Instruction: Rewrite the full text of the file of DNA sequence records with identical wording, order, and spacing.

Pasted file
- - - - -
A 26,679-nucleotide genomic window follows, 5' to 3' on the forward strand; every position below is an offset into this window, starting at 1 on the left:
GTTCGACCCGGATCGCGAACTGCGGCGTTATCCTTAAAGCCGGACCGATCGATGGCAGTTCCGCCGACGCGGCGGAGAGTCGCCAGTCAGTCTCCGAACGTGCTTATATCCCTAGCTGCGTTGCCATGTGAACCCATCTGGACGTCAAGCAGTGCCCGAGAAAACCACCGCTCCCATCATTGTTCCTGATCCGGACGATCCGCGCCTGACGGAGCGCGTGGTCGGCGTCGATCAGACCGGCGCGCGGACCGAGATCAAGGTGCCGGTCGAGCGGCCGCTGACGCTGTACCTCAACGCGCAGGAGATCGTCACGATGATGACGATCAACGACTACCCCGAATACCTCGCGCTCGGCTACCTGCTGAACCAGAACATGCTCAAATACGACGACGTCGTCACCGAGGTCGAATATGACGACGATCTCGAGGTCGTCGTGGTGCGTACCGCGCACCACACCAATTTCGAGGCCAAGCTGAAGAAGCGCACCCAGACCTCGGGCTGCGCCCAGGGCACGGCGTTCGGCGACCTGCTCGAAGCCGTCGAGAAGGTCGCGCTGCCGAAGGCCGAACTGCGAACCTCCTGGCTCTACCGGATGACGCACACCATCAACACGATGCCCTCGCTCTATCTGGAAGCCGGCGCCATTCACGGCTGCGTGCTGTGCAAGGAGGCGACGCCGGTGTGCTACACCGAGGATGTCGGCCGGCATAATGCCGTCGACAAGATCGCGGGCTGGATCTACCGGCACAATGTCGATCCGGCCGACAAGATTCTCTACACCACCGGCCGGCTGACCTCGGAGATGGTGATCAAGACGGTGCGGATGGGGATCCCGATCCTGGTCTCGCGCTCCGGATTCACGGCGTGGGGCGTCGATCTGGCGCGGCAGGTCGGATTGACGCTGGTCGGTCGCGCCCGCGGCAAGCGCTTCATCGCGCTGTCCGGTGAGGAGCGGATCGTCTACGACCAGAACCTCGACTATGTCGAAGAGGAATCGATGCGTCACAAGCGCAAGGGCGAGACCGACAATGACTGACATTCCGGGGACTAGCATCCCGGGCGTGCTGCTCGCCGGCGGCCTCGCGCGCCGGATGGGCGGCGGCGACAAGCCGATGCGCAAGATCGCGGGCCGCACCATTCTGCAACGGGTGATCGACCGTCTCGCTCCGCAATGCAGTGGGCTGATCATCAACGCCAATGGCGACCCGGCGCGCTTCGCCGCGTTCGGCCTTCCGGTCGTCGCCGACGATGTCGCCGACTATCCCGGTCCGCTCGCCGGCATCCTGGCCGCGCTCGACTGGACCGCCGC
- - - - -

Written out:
A 26,679-nucleotide genomic window follows, 5' to 3' on the forward strand; every position below is an offset into this window, starting at 1 on the left:
GTTCGACCCGGATCGCGAACTGCGGCGTTATCCTTAAAGCCGGACCGATCGATGGCAGTTCCGCCGACGCGGCGGAGAGTCGCCAGTCAGTCTCCGAACGTGCTTATATCCCTAGCTGCGTTGCCATGTGAACCCATCTGGACGTCAAGCAGTGCCCGAGAAAACCACCGCTCCCATCATTGTTCCTGATCCGGACGATCCGCGCCTGACGGAGCGCGTGGTCGGCGTCGATCAGACCGGCGCGCGGACCGAGATCAAGGTGCCGGTCGAGCGGCCGCTGACGCTGTACCTCAACGCGCAGGAGATCGTCACGATGATGACGATCAACGACTACCCCGAATACCTCGCGCTCGGCTACCTGCTGAACCAGAACATGCTCAAATACGACGACGTCGTCACCGAGGTCGAATATGACGACGATCTCGAGGTCGTCGTGGTGCGTACCGCGCACCACACCAATTTCGAGGCCAAGCTGAAGAAGCGCACCCAGACCTCGGGCTGCGCCCAGGGCACGGCGTTCGGCGACCTGCTCGAAGCCGTCGAGAAGGTCGCGCTGCCGAAGGCCGAACTGCGAACCTCCTGGCTCTACCGGATGACGCACACCATCAACACGATGCCCTCGCTCTATCTGGAAGCCGGCGCCATTCACGGCTGCGTGCTGTGCAAGGAGGCGACGCCGGTGTGCTACACCGAGGATGTCGGCCGGCATAATGCCGTCGACAAGATCGCGGGCTGGATCTACCGGCACAATGTCGATCCGGCCGACAAGATTCTCTACACCACCGGCCGGCTGACCTCGGAGATGGTGATCAAGACGGTGCGGATGGGGATCCCGATCCTGGTCTCGCGCTCCGGATTCACGGCGTGGGGCGTCGATCTGGCGCGGCAGGTCGGATTGACGCTGGTCGGTCGCGCCCGCGGCAAGCGCTTCATCGCGCTGTCCGGTGAGGAGCGGATCGTCTACGACCAGAACCTCGACTATGTCGAAGAGGAATCGATGCGTCACAAGCGCAAGGGCGAGACCGACAATGACTGACATTCCGGGGACTAGCATCCCGGGCGTGCTGCTCGCCGGCGGCCTCGCGCGCCGGATGGGCGGCGGCGACAAGCCGATGCGCAAGATCGCGGGCCGCACCATTCTGCAACGGGTGATCGACCGTCTCGCTCCGCAATGCAGTGGGCTGATCATCAACGCCAATGGCGACCCGGCGCGCTTCGCCGCGTTCGGCCTTCCGGTCGTCGCCGACGATGTCGCCGACTATCCCGGTCCGCTCGCCGGCATCCTGGCCGCGCTCGACTGGACCGCCGC